- A Doll 's House by Henrik Ibsen, is a play that was written ahead of its time. In this play Ibsen tackles women 's rights as a matter of importance. Throughout this time period it was neglected. A Doll 's House was written during the movement of Naturalism, which commonly reflected society. Ibsen acknowledges the fact that in 19th century life the role of the woman was to stay at home, raise the children and attend to her husband. Nora Helmer is the character in A Doll House who plays the 19th woman and is portrayed as a victim.... [tags: Henrik Ibsen, A Doll's House, Norway]
1476 words (4.2 pages)
- Henrik Ibsen's A Doll's House In the following essay I will discussing whether or not I believe that Mrs. Linde is right on calling Nora “childish” in the first act of “A Dolls House.” “A Dolls House” was written by Henrik Ibsen in 1879 is based upon the day to day human struggle against the degrading constraints of social conformity.... [tags: Henrik Ibsen Doll's House]
1381 words (3.9 pages)
- A Doll’s House by Henrik Ibsen, is a play about a woman who realizes that she is worth more than she has been given credit. Her whole life she was treated like a little doll; too fragile to do anything serious, too frail to be troubled with real business. She was the wife, mother and homemaker. The only things she was perceived as capable of were running the home, raising the children and looking pretty. This was a common stereotype for women in the 1880’s. Women were treated as possessions, not people.... [tags: Henrik Ibsen Doll's House]
1041 words (3 pages)
- A Doll's House by Henrik Ibsen “A dolls house” was written by Henrik Ibsen and produced by famous actors during the time of the 1800’s; in fact it was the year of 1879 to be precise. It was around this time that many different Social, cultural and historical moments were changing through time, leaving the end result to change not only one country but had an effect on most of the world. For this section of the work I will be carefully discussing with you the issues of; * Social events * Cultural events * Historical events Social Each of these events all had major issues around during the time; like the peoples views on marriage and the roles of men and women – with or without being mar... [tags: Doll's House Henrik Ibsen Essays]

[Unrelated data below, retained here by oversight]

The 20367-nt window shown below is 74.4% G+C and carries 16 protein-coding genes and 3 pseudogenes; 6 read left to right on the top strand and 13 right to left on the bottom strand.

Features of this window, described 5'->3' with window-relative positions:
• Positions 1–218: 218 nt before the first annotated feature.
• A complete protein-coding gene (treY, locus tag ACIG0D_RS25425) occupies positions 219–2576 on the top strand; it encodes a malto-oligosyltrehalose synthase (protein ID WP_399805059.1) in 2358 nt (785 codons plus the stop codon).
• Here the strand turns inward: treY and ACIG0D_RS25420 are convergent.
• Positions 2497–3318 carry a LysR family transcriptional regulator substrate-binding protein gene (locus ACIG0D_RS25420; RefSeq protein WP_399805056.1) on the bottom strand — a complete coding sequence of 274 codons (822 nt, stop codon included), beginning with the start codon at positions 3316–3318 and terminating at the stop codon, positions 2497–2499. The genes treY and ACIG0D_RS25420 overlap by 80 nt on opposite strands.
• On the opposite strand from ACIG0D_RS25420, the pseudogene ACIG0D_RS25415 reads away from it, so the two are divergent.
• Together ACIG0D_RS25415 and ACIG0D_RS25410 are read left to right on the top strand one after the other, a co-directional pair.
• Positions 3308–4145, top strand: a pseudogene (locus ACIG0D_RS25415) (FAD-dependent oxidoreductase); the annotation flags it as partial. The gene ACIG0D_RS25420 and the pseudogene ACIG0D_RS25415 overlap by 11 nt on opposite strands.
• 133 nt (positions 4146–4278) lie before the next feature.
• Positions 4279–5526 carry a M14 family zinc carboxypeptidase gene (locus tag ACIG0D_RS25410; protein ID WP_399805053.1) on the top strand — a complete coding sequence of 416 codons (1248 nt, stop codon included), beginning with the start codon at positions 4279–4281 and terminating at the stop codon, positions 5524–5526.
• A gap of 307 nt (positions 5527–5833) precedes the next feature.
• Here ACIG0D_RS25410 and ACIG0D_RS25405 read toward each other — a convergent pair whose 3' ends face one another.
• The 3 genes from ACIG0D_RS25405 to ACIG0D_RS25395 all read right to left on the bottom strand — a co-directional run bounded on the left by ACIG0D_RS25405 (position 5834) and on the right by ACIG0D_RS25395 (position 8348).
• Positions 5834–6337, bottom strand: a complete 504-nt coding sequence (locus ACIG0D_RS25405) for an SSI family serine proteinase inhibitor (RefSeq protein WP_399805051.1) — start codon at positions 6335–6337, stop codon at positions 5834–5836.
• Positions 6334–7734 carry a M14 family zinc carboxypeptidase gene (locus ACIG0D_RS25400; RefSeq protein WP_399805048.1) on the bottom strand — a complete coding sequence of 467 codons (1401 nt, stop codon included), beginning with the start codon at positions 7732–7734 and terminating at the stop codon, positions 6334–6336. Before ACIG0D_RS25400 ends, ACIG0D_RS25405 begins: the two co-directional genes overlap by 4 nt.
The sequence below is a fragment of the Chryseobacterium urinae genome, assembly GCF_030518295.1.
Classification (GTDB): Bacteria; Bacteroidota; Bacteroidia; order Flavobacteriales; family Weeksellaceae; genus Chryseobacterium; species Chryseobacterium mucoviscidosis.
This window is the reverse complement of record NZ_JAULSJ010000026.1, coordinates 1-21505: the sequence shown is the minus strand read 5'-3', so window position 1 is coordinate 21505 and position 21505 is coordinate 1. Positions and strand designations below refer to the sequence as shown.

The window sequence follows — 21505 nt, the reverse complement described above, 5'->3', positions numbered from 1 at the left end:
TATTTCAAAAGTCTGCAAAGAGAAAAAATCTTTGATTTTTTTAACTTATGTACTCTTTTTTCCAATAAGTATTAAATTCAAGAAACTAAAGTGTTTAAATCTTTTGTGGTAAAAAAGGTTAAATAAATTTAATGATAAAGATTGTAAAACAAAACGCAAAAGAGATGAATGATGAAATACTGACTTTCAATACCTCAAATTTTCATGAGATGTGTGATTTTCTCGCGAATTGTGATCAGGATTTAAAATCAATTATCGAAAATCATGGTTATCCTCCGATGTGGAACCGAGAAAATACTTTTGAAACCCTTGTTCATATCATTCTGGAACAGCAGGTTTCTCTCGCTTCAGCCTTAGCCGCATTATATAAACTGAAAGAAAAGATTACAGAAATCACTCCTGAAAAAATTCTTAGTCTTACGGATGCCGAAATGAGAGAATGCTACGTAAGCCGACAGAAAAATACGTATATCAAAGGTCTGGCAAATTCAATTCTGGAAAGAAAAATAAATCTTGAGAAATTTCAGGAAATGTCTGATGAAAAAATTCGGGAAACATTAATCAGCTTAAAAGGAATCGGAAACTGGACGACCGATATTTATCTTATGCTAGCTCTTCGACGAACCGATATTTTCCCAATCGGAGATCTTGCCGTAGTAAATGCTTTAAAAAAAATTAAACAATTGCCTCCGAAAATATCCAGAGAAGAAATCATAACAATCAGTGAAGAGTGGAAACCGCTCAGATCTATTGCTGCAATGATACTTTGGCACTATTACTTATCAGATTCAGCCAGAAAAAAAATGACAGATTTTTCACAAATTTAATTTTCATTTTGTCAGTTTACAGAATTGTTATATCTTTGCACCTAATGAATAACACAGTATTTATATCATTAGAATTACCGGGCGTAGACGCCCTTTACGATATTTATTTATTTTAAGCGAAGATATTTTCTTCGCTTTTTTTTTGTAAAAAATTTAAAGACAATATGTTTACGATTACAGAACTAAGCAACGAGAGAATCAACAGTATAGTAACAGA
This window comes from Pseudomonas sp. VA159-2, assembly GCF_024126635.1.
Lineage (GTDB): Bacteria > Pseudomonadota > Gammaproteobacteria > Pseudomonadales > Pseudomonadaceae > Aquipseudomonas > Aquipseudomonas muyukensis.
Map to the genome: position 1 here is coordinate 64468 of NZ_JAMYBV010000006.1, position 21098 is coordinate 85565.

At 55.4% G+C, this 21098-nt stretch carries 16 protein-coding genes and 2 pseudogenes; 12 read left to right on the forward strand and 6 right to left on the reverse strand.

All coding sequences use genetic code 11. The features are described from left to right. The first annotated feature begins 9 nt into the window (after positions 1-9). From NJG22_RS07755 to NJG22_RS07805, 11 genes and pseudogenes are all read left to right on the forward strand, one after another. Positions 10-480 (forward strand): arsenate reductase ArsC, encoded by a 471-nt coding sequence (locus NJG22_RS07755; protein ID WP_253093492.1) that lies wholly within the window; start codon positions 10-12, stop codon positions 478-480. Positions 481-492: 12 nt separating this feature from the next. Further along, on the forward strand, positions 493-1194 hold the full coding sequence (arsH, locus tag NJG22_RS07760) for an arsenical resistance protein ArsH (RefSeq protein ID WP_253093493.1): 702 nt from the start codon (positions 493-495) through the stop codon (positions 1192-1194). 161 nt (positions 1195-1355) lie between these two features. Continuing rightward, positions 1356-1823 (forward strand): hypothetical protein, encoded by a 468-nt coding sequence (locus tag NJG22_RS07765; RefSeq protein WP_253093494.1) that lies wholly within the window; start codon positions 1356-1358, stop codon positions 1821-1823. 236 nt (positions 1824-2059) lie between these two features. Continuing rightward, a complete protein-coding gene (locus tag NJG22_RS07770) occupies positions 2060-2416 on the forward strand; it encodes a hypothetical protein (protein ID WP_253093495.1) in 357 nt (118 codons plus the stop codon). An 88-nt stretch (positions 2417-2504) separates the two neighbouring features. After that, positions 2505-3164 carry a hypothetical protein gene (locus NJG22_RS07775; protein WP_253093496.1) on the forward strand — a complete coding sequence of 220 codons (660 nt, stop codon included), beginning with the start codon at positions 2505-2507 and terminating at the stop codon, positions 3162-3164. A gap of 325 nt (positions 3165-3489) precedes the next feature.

841 words (2.4 pages)
- Henrik Ibsen's A Doll's House Plot and Sub-plots The play begins on Christmas Eve of the late 19th century, in the living room of a middle class family, the Helmers. Nora is the female lead role in this play who is treated very child-like by her husband, Torvald. He appears to have taken over her father’s role which in turn allows their marriage to be built on unstable foundations and although both parties have each other’s best interests in mind, it is clear to the audience from the start that the relationship has elements of deception that could possibly be destructive.... [tags: Henrik Ibsen Doll's House Essays]
1361 words (3.9 pages)
- Henrik Ibsen's A Doll's House Ibsens's play is a modern tragedy which functions on two levels, questioning the established social order of the day and presenting the death of a marriage. Both these events create a great deal of tension, and combined with the language and actions used by the characters, make the play very intense. The main cause of dramatic tension throughout the play is the way that the difference between the real nature of the characters and the roles they are assigned by society is presented.... [tags: Henrik Ibsen Doll's House Essays]
1053 words (3 pages)
- At the end of A Doll's House, Isben surprises the audience. When Torvald learns that Krogstad is no longer threatening him, he offers to forgive Nora. Most people in the audience would expect the ending to be happy and for the family to live its life as it did before. Shockingly, Nora tells Torvald that she plans on leaving him and their children. She realizes that her life has not been happy and that Torvald does not really love her. Nora has many motivations for leaving Torvald. She feels that she has been treated like a doll her whole life, and does not like being treated that way.... [tags: A Doll's House, Henrik Ibsen]
1032 words (2.9 pages)
- The Founding Principles of the Republican Party
- Research: Factors Affecting the Equilibrium Reaction of Iron
- The Appearance of Highly Reflective Fault Mirrors in Carbonate Rocks
- Satire and Critique in Dead Soul by Nikolai Vasilievich Gogol
- Canadian Law: Fundamental Freedom of Thought, Belief, Opinion and Expression
- Are School Uniforms Good and Bad?